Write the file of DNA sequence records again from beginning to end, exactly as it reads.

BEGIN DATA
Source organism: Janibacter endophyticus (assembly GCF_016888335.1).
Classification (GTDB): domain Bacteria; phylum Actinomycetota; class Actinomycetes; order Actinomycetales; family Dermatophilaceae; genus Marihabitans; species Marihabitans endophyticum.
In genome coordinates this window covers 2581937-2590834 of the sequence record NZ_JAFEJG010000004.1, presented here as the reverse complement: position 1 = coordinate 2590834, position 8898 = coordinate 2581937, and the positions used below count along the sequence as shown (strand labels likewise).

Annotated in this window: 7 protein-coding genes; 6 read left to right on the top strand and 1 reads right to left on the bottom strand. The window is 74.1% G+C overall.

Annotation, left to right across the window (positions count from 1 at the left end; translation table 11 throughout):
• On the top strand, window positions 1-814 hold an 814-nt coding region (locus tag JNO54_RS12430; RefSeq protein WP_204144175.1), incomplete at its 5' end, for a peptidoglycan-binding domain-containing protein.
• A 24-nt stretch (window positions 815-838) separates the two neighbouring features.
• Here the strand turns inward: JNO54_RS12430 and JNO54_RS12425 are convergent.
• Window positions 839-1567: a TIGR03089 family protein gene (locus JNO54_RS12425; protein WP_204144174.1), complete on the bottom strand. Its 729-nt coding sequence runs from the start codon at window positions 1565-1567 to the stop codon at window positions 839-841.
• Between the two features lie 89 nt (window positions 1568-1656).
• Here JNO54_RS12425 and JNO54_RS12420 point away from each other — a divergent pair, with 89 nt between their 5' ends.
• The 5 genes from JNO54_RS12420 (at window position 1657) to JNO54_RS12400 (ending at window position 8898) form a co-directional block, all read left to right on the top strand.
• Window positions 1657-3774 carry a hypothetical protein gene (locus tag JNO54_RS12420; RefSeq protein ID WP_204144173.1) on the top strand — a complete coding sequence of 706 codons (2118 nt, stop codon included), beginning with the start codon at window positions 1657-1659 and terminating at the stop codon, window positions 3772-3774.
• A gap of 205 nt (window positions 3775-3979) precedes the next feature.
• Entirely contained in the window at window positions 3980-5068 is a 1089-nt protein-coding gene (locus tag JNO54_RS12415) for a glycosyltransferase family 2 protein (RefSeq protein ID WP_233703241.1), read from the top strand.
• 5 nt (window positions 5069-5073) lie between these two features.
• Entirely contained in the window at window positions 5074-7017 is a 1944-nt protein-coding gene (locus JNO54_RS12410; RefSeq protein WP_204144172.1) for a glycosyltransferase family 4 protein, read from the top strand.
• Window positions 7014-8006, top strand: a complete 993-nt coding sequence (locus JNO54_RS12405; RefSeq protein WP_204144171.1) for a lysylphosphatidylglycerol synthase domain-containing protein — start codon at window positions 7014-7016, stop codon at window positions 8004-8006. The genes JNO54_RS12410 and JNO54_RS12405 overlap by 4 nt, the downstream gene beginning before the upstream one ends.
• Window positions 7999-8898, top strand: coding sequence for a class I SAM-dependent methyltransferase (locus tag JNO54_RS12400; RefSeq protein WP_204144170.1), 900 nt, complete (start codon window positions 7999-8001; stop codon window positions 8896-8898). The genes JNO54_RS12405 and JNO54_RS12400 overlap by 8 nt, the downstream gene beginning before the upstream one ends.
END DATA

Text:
Source organism: Janibacter endophyticus (assembly GCF_016888335.1).
Classification (GTDB): domain Bacteria; phylum Actinomycetota; class Actinomycetes; order Actinomycetales; family Dermatophilaceae; genus Marihabitans; species Marihabitans endophyticum.
In genome coordinates this window covers 2581937-2590834 of the sequence record NZ_JAFEJG010000004.1, presented here as the reverse complement: position 1 = coordinate 2590834, position 8898 = coordinate 2581937, and the positions used below count along the sequence as shown (strand labels likewise).

Annotated in this window: 7 protein-coding genes; 6 read left to right on the top strand and 1 reads right to left on the bottom strand. The window is 74.1% G+C overall.

Annotation, left to right across the window (positions count from 1 at the left end; translation table 11 throughout):
• On the top strand, window positions 1-814 hold an 814-nt coding region (locus tag JNO54_RS12430; RefSeq protein WP_204144175.1), incomplete at its 5' end, for a peptidoglycan-binding domain-containing protein.
• A 24-nt stretch (window positions 815-838) separates the two neighbouring features.
• Here the strand turns inward: JNO54_RS12430 and JNO54_RS12425 are convergent.
• Window positions 839-1567: a TIGR03089 family protein gene (locus JNO54_RS12425; protein WP_204144174.1), complete on the bottom strand. Its 729-nt coding sequence runs from the start codon at window positions 1565-1567 to the stop codon at window positions 839-841.
• Between the two features lie 89 nt (window positions 1568-1656).
• Here JNO54_RS12425 and JNO54_RS12420 point away from each other — a divergent pair, with 89 nt between their 5' ends.
• The 5 genes from JNO54_RS12420 (at window position 1657) to JNO54_RS12400 (ending at window position 8898) form a co-directional block, all read left to right on the top strand.
• Window positions 1657-3774 carry a hypothetical protein gene (locus tag JNO54_RS12420; RefSeq protein ID WP_204144173.1) on the top strand — a complete coding sequence of 706 codons (2118 nt, stop codon included), beginning with the start codon at window positions 1657-1659 and terminating at the stop codon, window positions 3772-3774.
• A gap of 205 nt (window positions 3775-3979) precedes the next feature.
• Entirely contained in the window at window positions 3980-5068 is a 1089-nt protein-coding gene (locus tag JNO54_RS12415) for a glycosyltransferase family 2 protein (RefSeq protein ID WP_233703241.1), read from the top strand.
• 5 nt (window positions 5069-5073) lie between these two features.
• Entirely contained in the window at window positions 5074-7017 is a 1944-nt protein-coding gene (locus JNO54_RS12410; RefSeq protein WP_204144172.1) for a glycosyltransferase family 4 protein, read from the top strand.
• Window positions 7014-8006, top strand: a complete 993-nt coding sequence (locus JNO54_RS12405; RefSeq protein WP_204144171.1) for a lysylphosphatidylglycerol synthase domain-containing protein — start codon at window positions 7014-7016, stop codon at window positions 8004-8006. The genes JNO54_RS12410 and JNO54_RS12405 overlap by 4 nt, the downstream gene beginning before the upstream one ends.
• Window positions 7999-8898, top strand: coding sequence for a class I SAM-dependent methyltransferase (locus tag JNO54_RS12400; RefSeq protein WP_204144170.1), 900 nt, complete (start codon window positions 7999-8001; stop codon window positions 8896-8898). The genes JNO54_RS12405 and JNO54_RS12400 overlap by 8 nt, the downstream gene beginning before the upstream one ends.